So in regard to having an obligation to that customer to look after them and give them a personal service – yes you should. But you won’t be able to if you get sucked into tasks that don’t require your level of expertise or experience.

The skill is knowing when to let go of the day to day issues, and put your trust in someone else to get on with things, leaving you to focus on the more important aspects of your relationship that only you can do and on the more strategic aspects of the businesses.



Attracting talent for a good customer experience

At our local Institute of Directors event last week we discussed the topic of attracting and retaining talent in a tight market.Ensuring a consistent customer experience from seasonal staff

Of course having the right people on board is imperative for achieving a good customer experience. Not having sufficient people with the right skills will obviously impact service delivery.

But the way that service is delivered is of course dependent on the energy and enthusiasm of the people behind it.

Here’s a summary of some of the key points covered, with some of my own thoughts for good measure.

Why are they leaving?

If you are constantly striving to look for new staff then consider why you have a vacancy in the first place.

Fantastic news if it’s down to growth; but more often than not it’s down to labour turnover.

Unless we understand why staff are leaving it will be difficult to reverse the trend.

They say that people don’t quit jobs they quit bosses, so if someone has already made up their mind to leave be sensitive as to how you find out! But of course prevention is better than cure. Listening to, involving and engaging your team is a topic in itself, so I’m not going to cover this here.

But naturally if you’ve got good people you want to hang onto them. And of course they can make great ambassadors for your business.

Define what you’re looking for

It’s all too easy to focus on replacing like for like.

But when someone moves on it might be an ideal opportunity to restructure to open up opportunities for your existing loyal team members, and potentially giving you more flexibility in terms of potential candidates that can fulfil the new role.

In my experience when recruiting businesses tend to focus on skills and experience. But how often when we are reviewing somebody’s under performance do we focus on their attitude towards the work rather than capability? If team work and/or customer service are important to your business then define what attributes you are looking for so there are good fit for your company culture/aspirations.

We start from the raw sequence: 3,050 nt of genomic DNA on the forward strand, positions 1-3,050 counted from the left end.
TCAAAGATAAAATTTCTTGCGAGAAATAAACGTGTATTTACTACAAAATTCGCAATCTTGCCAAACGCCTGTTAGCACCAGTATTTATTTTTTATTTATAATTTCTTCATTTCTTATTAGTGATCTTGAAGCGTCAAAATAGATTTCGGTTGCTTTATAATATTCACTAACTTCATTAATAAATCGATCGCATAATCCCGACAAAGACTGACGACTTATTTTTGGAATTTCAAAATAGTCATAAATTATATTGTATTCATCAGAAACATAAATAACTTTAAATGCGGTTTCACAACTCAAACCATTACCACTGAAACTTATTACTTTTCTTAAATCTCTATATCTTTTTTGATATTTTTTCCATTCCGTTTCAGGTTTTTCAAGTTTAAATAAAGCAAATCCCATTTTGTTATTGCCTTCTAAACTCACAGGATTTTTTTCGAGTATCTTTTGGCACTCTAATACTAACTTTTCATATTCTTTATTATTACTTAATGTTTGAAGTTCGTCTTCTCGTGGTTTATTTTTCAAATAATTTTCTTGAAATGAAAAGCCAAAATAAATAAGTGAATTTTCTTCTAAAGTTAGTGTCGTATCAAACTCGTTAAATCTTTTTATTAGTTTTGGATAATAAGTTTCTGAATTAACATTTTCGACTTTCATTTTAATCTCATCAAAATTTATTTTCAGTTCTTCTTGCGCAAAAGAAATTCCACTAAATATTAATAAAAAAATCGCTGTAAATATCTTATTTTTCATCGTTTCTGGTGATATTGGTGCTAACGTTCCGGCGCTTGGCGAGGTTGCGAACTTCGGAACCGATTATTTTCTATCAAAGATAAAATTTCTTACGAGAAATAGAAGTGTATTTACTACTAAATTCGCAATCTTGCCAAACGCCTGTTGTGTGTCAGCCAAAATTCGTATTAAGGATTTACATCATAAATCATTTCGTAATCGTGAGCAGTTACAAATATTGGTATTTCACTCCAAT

Once you know what you’re looking for it’s a darn sight easier to use language that appeals to your ideal candidate. If you want someone enthusiastic, dynamic and lively make your ad enthusiastic, dynamic and lively too! You’re not looking to attract anyone who’s desperate for a job; make it clear what you’re looking for and who fits the bill of the ideal candidate.

Build your network and your pipeline

By the time you have a vacancy all your focus is on filling that vacancy as quickly as possible. Wouldn’t it be great to have a queue of people waiting with bated breath for you to get in touch to tell them you have that job they’ve been waiting for?!

Use your network of business contacts, connections with education, your existing team and even your customers to help develop a “candidate pool” from which you can pick the best candidates.  Network or socialise where your prospective staff are; this will not only help to build relationships and reputation but will give you an opportunity to see people in a more relaxed environment.

Keep this as an ongoing activity rather than waiting until you suddenly have a vacancy to fill.

Develop your talent

Promote from within whenever possible.  Always let your existing team members know when a position is available.  Even if this is not a step up, it may present a new challenge to keep someone motivated.

If you do have internal applicants treat them in the same way as your external ones – acknowledging receipt of their application, interviews, offer letters, salary details, etc.  If internal candidates do not get the job ensure you give feedback to help with their development and to encourage them to apply for future positions.

Become a great place to work

Create a culture where the best employees will want to work, and build a reputation as a good employer so you attract the best people.

This includes continuing to build your brand with applicants who haven’t been successful.

What does it mean to work for your organisation? Ask your existing employees for their perspective and to share what’s important to them about working for you.